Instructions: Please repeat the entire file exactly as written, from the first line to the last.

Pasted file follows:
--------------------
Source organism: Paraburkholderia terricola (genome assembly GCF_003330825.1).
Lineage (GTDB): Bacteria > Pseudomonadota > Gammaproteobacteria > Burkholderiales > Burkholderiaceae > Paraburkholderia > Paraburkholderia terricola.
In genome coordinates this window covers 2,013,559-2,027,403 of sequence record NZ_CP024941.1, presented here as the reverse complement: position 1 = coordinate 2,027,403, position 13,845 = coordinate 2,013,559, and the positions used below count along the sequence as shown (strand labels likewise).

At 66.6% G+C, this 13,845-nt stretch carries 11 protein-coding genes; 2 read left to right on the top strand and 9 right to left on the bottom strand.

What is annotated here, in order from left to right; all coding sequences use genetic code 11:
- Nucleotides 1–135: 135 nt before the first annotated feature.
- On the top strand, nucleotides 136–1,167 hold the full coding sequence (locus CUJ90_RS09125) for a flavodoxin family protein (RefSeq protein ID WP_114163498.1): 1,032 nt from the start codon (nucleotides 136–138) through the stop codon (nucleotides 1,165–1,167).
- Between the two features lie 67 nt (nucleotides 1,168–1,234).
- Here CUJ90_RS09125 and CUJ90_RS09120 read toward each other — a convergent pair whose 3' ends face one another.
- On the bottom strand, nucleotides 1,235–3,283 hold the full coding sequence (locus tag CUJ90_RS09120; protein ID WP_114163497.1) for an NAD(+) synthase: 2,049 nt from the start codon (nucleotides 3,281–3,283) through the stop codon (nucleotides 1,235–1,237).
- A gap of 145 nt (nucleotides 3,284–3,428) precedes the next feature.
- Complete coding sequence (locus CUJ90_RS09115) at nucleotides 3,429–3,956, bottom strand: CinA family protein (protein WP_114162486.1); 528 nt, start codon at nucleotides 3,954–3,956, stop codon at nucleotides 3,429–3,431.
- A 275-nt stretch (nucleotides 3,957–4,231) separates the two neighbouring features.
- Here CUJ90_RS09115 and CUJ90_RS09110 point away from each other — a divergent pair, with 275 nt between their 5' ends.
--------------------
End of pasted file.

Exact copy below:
Source organism: Paraburkholderia terricola (genome assembly GCF_003330825.1).
Lineage (GTDB): Bacteria > Pseudomonadota > Gammaproteobacteria > Burkholderiales > Burkholderiaceae > Paraburkholderia > Paraburkholderia terricola.
In genome coordinates this window covers 2,013,559-2,027,403 of sequence record NZ_CP024941.1, presented here as the reverse complement: position 1 = coordinate 2,027,403, position 13,845 = coordinate 2,013,559, and the positions used below count along the sequence as shown (strand labels likewise).

At 66.6% G+C, this 13,845-nt stretch carries 11 protein-coding genes; 2 read left to right on the top strand and 9 right to left on the bottom strand.

What is annotated here, in order from left to right; all coding sequences use genetic code 11:
- Nucleotides 1–135: 135 nt before the first annotated feature.
- On the top strand, nucleotides 136–1,167 hold the full coding sequence (locus CUJ90_RS09125) for a flavodoxin family protein (RefSeq protein ID WP_114163498.1): 1,032 nt from the start codon (nucleotides 136–138) through the stop codon (nucleotides 1,165–1,167).
- Between the two features lie 67 nt (nucleotides 1,168–1,234).
- Here CUJ90_RS09125 and CUJ90_RS09120 read toward each other — a convergent pair whose 3' ends face one another.
- On the bottom strand, nucleotides 1,235–3,283 hold the full coding sequence (locus tag CUJ90_RS09120; protein ID WP_114163497.1) for an NAD(+) synthase: 2,049 nt from the start codon (nucleotides 3,281–3,283) through the stop codon (nucleotides 1,235–1,237).
- A gap of 145 nt (nucleotides 3,284–3,428) precedes the next feature.
- Complete coding sequence (locus CUJ90_RS09115) at nucleotides 3,429–3,956, bottom strand: CinA family protein (protein WP_114162486.1); 528 nt, start codon at nucleotides 3,954–3,956, stop codon at nucleotides 3,429–3,431.
- A 275-nt stretch (nucleotides 3,957–4,231) separates the two neighbouring features.
- Here CUJ90_RS09115 and CUJ90_RS09110 point away from each other — a divergent pair, with 275 nt between their 5' ends.